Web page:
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NFL Game Attendance Down, But Blackout Rule Loosened

The Wall street Journal recently published an article about the NFL and its earnings. It cited that since 2007 attendance at games is is down about 4.5 percent. TV viewership is way up. Now, the league has changed the local blackout rule. Before, a team would have to sell out to be able to air the game locally.

Now we have this:

Team owners have passed a resolution that starting this season will allow for local broadcasts of NFL games even when as few as 85% of tickets are sold. Under the new rule, each team has more flexibility to establish its own seat-sales benchmark as long as it is 85% or higher. To discourage teams from setting easy benchmarks, teams will be forced to share more of the revenue when they exceed it.

The bigger question is now why they would do that after so many years of blacking out teams. Who doesn't remember the days before University of Phoenix Stadium, never watching home games? The Cardinals have sold out every home game since opening the new stadium, but there were a few games recently in which that streak was in doubt.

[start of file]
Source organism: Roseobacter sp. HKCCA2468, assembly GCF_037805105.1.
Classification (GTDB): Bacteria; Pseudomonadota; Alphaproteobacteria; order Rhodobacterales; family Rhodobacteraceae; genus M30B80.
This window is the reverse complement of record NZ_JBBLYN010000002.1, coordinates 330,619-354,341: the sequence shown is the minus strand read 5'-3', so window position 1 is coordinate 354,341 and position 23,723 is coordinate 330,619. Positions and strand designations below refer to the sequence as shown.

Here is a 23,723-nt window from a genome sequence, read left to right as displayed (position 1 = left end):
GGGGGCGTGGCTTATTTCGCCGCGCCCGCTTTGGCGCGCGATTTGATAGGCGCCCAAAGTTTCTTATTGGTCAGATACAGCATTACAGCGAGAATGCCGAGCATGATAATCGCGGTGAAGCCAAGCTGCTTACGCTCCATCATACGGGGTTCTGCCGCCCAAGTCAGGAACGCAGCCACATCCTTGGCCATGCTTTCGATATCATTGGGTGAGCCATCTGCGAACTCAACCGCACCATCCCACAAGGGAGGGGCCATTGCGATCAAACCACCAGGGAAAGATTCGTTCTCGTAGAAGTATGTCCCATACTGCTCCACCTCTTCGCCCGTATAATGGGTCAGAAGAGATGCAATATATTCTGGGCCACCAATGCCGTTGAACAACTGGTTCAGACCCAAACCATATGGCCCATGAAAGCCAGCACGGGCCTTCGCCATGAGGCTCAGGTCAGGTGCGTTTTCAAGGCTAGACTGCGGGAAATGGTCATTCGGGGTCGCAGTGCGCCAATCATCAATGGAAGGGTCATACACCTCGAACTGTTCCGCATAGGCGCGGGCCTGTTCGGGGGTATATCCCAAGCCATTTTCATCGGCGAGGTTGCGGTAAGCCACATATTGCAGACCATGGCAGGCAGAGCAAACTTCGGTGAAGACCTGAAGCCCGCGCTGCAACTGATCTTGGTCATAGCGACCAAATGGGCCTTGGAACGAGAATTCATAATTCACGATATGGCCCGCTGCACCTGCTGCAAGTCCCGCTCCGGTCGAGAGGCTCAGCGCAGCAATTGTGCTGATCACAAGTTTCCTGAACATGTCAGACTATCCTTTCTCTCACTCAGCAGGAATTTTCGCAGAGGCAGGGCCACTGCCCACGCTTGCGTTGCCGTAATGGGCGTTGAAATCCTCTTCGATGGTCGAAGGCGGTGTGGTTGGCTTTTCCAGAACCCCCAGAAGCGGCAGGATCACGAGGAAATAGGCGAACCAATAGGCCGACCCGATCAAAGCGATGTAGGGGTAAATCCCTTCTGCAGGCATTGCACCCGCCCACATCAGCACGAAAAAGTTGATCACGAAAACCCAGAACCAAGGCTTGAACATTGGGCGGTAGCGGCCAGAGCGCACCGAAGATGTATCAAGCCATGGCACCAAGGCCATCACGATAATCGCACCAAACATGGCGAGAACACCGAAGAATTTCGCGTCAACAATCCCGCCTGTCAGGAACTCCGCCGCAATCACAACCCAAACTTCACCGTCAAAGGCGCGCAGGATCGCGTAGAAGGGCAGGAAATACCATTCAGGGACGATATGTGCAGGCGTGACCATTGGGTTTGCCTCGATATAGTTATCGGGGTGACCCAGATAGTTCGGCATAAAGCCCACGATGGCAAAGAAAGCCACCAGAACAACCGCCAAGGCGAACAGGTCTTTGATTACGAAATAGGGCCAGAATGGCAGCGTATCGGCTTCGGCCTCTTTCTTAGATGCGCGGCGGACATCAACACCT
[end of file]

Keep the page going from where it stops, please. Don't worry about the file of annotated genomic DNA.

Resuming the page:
This does not solve the attendance problem. And based on the league's long-time rules, they always believed that without blacking out games, teams would have less fans at games.

The answer seems pretty simple. The league has two options. Either they look at the simple market economics of supply and demand, the league has overpriced their tickets. They need to lower them because obviously they cost too much or fans would sell out every stadium.

The other option is to offer something different, creating more value (or at least perceived value) for stadium tickets. The league is starting to do that. Wireless Internet, links to player audio you can't get at home and more are just some ideas they have come up with.

Anymore with HD TVs and the endless analysis there is, staying home almost seems like the better way to watch football.

The NFL needs to change something if it wants to avoid an eventual change in fortunes. Since lowering prices doesn't seem like something it wants to do, it is on the right track for changing the game experience.

At least in the short term, fans will have a much better shot of getting to see ALL their teams games on TV in Sundays.

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